The closest to proper overloading that Rust has is generic dispatch, e.g. that you can call both Neg::neg(1i32) and Neg::neg(1i64). But if you assign it to a function item and try to use it like this (e.g. let neg = Neg::neg; neg(1i32); neg(1i64);) you'll get a mismatched type error. Function names can be generic (i.e. appear overloaded), but function values are always concrete (have a single nongeneric signature), even the ZST function items which could theoretically multiply and/or generically implement the Fn traits.

Allowing (-) to be a "function name" overloaded on arity (as opposed to on generic dispatch) would be new functionality to Rust in at least one dimension. Even in the face of generics (and even specialization!) it's the case that a "function name" always logically refers to "one" function (even if that function just immediately does a generic dispatch), and overloading (-) to mean either Sub::sub or Neg::neg is a meaningful departure from that.

Then there's also the fact that postfix deref is desirable miring whether (*) should be mul or deref, and whether a postfix deref (*) should just be a call to Deref::deref (i.e. not work on pointers) or perform a builtin place deref (i.e. work on pointers and not create (and retag, impacting provenance UB) an intermediate reference), and it just gets more complicated.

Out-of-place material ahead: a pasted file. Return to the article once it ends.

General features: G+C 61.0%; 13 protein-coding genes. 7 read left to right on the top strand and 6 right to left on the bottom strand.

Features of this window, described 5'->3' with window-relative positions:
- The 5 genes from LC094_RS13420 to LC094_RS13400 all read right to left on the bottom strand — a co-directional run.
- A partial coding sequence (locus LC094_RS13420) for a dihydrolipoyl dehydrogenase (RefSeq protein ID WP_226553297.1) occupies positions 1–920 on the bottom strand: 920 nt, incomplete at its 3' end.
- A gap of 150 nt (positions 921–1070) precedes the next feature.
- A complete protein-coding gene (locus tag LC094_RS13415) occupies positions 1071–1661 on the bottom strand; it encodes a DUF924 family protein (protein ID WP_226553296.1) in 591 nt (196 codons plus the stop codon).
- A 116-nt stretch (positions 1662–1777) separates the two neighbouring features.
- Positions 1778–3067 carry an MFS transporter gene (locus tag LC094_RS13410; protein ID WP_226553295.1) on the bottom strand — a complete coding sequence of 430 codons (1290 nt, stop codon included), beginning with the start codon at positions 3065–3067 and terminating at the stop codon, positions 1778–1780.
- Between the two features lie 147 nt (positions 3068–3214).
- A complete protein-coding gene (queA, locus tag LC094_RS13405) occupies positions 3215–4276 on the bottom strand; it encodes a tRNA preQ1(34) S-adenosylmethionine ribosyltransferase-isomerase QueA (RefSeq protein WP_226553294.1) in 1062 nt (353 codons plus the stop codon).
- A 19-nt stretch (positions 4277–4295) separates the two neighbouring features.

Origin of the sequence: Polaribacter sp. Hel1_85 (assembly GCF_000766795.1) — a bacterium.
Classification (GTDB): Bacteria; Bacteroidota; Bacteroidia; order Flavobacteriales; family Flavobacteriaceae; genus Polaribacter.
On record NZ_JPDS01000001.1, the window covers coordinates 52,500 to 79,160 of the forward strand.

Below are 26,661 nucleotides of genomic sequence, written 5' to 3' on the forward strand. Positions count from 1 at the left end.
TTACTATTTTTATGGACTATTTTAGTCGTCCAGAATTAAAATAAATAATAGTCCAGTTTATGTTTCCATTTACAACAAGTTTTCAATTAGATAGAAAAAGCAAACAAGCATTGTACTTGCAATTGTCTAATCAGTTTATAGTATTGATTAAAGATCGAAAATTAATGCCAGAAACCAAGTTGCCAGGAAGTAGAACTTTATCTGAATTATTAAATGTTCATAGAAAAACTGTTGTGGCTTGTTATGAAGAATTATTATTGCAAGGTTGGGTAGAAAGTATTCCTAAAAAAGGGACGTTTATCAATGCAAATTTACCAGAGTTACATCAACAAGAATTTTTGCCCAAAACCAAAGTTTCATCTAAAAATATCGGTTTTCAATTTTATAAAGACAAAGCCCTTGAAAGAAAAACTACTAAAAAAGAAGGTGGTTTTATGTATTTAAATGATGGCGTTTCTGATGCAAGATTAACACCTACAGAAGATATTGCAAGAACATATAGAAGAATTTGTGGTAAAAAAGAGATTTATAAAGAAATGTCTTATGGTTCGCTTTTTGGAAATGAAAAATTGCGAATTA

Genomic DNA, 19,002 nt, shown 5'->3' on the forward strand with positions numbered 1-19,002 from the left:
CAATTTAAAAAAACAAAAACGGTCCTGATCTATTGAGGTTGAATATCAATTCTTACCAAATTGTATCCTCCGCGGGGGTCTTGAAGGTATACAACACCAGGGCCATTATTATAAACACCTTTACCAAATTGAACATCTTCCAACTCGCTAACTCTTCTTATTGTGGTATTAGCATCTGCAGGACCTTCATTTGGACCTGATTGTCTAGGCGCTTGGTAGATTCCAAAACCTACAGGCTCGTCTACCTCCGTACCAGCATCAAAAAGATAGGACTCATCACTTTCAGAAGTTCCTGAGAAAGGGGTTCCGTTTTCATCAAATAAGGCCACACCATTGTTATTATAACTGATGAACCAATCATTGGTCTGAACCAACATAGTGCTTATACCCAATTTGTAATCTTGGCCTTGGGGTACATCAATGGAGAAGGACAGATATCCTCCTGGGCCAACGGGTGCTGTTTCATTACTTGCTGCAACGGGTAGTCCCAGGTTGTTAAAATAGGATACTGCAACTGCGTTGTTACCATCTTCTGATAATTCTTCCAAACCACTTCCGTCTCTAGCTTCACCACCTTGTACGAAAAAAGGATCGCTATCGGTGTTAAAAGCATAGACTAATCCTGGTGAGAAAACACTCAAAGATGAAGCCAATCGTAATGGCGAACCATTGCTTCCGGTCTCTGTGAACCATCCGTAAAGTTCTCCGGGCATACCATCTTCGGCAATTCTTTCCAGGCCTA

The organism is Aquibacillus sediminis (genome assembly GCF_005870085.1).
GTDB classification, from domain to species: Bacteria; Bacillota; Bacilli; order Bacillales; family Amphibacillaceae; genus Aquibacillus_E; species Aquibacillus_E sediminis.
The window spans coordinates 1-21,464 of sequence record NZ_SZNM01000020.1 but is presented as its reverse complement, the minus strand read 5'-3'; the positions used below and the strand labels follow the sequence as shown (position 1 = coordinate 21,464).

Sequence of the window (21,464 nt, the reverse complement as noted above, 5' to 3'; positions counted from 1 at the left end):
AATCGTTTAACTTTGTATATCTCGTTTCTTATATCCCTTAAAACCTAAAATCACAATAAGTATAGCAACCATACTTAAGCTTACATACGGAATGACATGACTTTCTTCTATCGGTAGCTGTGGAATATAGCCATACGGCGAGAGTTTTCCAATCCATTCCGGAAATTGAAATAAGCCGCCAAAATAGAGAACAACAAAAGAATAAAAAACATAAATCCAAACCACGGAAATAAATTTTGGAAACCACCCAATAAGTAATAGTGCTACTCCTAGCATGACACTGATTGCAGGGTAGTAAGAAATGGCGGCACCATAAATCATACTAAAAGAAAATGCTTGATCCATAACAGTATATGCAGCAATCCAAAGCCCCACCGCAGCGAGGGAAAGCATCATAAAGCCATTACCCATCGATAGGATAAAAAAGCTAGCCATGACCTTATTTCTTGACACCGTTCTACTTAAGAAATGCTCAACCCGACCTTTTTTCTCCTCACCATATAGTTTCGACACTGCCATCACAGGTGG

File it as a future possibility. It can be added to UMCS later without any compatibility issues.

For little one-line closures it's not too bad, but it easily gets out of hand quickly. It's for much the same reasons as clippy::redundant_closure_call.

Furthermore, it can't be written as just .(|x| x + 92)(), it needs to be written like .(|x: i32| x + 92)(), where the parameter type is fully constrained. This is because method call syntax does autoref, so without the type being fully constrained it's ambiguous whether it should be pipe, pipe_ref, or pipe_ref_mut (self, &self, or &mut self).

Combining with extension functions, it could perhaps be written as .(|self| self + 92)() to remove the autoref ambiguity, but this is now again another new mostly-orthogonal feature, and almost certainly the wrong meaning for self in closures[1].